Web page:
The judge’s role, where a jury is used, is to make decisions about how the case is run, such as whether or not the law allows certain evidence to be presented to the jury.

Once both parties have presented all of their evidence, the judge instructs the jury on the areas of the case which it is their responsibility to decide. For every criminal offence there are certain ‘elements’ that have to be proved ‘beyond reasonable doubt’ in order for the accused person to be found guilty. So the judge has to outline what those things are that have to be proved, and also has to explain to the jury what ‘beyond reasonable doubt’ means.

The role of the jury is then to decide the facts of the case, that is, what the evidence proves happened and whether the evidence proves what the judge has said must be proved beyond reasonable doubt. This is done away from the courtroom, in secret.

The jury then come back to the court with their decision. In a criminal case heard in NSW (whether it is a Federal criminal offence or a NSW criminal offence), the decision must be either:

  • unanimous, that is, every one of the jurors must agree with the decision; or
  • if there are 12 jurors and after at least eight hours they cannot all agree, agreed by 11 of the jurors; or
  • if there are 11 jurors and after at least eight hours they cannot all agree, agreed by 10 of the jurors.

A jury can be used in non-criminal cases, including:

  • defamation cases;
  • cases in the District Court at the request of a party and subject to the Judge agreeing that it is in the interests of justice to have a jury involved;
  • cases in the Supreme Court at the request of a party and subject to the Judge agreeing that it is in the interests of justice to have a jury involved; and
  • coronial inquests in limited circumstances.

Usually, a jury in a civil case is only four people, but the size of a jury in a civil case in the Supreme Court can be increased to 12 people if a party to the case asks the Court to do so. A jury in a coronial inquest is six people.

In a civil case, the decision must be either be:

  • unanimous, that is, every one of the jurors must agree with the decision; or
  • if there are nine, ten, 11 or 12 jurors and after at least four hours they cannot all agree, agreed by eight of the jurors; or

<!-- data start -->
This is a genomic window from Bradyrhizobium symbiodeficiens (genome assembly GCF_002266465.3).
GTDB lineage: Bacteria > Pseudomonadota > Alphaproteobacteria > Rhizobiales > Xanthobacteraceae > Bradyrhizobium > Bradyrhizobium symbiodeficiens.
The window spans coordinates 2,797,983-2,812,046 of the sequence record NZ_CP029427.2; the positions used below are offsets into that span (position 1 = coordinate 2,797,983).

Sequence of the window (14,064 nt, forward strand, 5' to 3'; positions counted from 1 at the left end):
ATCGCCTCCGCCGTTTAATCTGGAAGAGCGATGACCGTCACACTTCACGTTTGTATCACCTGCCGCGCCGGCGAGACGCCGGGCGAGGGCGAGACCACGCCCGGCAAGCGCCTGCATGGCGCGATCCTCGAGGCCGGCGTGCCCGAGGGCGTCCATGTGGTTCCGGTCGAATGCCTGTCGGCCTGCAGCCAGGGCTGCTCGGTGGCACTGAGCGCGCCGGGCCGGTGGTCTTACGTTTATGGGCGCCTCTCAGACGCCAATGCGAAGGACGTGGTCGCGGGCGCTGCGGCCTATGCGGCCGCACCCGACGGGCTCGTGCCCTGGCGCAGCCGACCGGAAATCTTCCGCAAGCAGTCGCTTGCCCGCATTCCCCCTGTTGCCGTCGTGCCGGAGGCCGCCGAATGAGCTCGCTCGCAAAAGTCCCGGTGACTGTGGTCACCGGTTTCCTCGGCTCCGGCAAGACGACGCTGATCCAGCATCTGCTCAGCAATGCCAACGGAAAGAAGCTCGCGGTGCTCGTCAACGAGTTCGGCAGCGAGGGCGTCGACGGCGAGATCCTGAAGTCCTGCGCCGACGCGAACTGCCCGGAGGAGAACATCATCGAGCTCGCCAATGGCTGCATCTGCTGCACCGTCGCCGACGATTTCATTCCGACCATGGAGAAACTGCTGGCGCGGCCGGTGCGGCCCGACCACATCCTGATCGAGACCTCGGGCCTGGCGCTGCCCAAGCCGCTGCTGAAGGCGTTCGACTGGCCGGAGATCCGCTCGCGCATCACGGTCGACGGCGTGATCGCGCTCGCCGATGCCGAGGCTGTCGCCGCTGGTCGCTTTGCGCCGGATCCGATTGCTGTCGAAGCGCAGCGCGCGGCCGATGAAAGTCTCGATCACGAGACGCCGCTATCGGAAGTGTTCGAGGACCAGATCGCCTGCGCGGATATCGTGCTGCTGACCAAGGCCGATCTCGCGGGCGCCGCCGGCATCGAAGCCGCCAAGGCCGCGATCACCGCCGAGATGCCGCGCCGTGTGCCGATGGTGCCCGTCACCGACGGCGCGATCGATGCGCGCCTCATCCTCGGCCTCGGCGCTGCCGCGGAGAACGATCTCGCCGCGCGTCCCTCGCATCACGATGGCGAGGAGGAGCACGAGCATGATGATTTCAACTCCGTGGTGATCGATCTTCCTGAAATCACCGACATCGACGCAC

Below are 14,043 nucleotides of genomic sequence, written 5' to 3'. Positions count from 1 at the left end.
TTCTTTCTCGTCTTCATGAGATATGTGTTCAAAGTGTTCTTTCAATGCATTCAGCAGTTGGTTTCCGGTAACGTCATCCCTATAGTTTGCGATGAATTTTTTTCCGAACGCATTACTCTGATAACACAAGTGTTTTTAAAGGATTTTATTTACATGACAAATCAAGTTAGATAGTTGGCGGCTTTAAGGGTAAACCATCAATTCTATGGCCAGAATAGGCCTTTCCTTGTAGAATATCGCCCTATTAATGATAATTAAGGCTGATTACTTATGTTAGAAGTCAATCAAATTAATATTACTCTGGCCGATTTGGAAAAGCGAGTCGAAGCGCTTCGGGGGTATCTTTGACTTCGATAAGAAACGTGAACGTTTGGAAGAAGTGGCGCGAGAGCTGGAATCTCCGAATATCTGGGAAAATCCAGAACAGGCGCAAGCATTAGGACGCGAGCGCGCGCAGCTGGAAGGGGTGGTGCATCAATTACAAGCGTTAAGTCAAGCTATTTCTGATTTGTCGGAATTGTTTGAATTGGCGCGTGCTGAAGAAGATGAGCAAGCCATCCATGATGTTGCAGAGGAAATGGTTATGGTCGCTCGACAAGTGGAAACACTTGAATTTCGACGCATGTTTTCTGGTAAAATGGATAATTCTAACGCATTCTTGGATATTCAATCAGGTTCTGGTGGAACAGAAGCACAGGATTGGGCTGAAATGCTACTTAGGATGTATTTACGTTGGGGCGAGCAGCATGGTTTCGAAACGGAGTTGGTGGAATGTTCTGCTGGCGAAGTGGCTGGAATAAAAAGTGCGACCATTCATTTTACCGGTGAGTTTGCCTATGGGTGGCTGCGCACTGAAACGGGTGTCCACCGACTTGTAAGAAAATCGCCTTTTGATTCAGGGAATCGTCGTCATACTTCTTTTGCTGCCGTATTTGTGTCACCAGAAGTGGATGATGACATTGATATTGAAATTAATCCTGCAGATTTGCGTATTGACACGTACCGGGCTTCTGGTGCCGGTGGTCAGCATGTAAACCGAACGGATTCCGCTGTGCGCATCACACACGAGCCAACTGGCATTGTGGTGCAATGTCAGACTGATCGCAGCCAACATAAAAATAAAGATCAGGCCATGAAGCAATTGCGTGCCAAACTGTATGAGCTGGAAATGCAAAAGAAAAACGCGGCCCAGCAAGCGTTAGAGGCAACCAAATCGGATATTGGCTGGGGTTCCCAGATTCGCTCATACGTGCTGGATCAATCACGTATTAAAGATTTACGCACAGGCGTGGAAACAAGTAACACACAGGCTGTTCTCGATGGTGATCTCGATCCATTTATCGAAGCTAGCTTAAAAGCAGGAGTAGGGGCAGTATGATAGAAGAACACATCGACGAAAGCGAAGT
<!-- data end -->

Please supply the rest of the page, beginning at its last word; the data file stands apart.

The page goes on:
• if there are four jurors and after at least four hours they cannot all agree, agreed by three of the jurors.

Once the jury has made its decision, the judge’s final role is to decide what the penalty (in a criminal trial) or remedy (in a civil case) is to be.

Decision makers in tribunals

Generally, a tribunal is a decision-making body that is made up of more than one person. There are no juries in tribunals. The make-up of a tribunal is set out in the Act of Parliament that sets up the particular tribunal.

There are a number of different titles used for tribunal members depending on the Act that sets up the tribunal. If the tribunal has a judicial member who is a judge or magistrate, then they are referred to in the same way as they would be in court (see above). If the tribunal is chaired by a lawyer who is not a judicial officer, they may be called ‘President’, and the other members may simply be called ‘Member’.

Court officials

There are a range of staff working in the court system to make sure that it runs efficiently. These include:

  • Registrars and their staff: these people manage the court or tribunal’s registry. This includes being responsible for accepting documents related to a case and making sure that all the documents relating to a case are on the court or tribunal’s file for that case. Registrars also manage the early stages of a lot of cases, by setting deadlines for parties to produce documents and to come to court; and
  • Sheriff’s Office staff: the Sheriff’s Office is responsible for assisting the courts in a range of ways, including delivering documents that are issued by courts, making sure that the courts have enough security and helping with juries.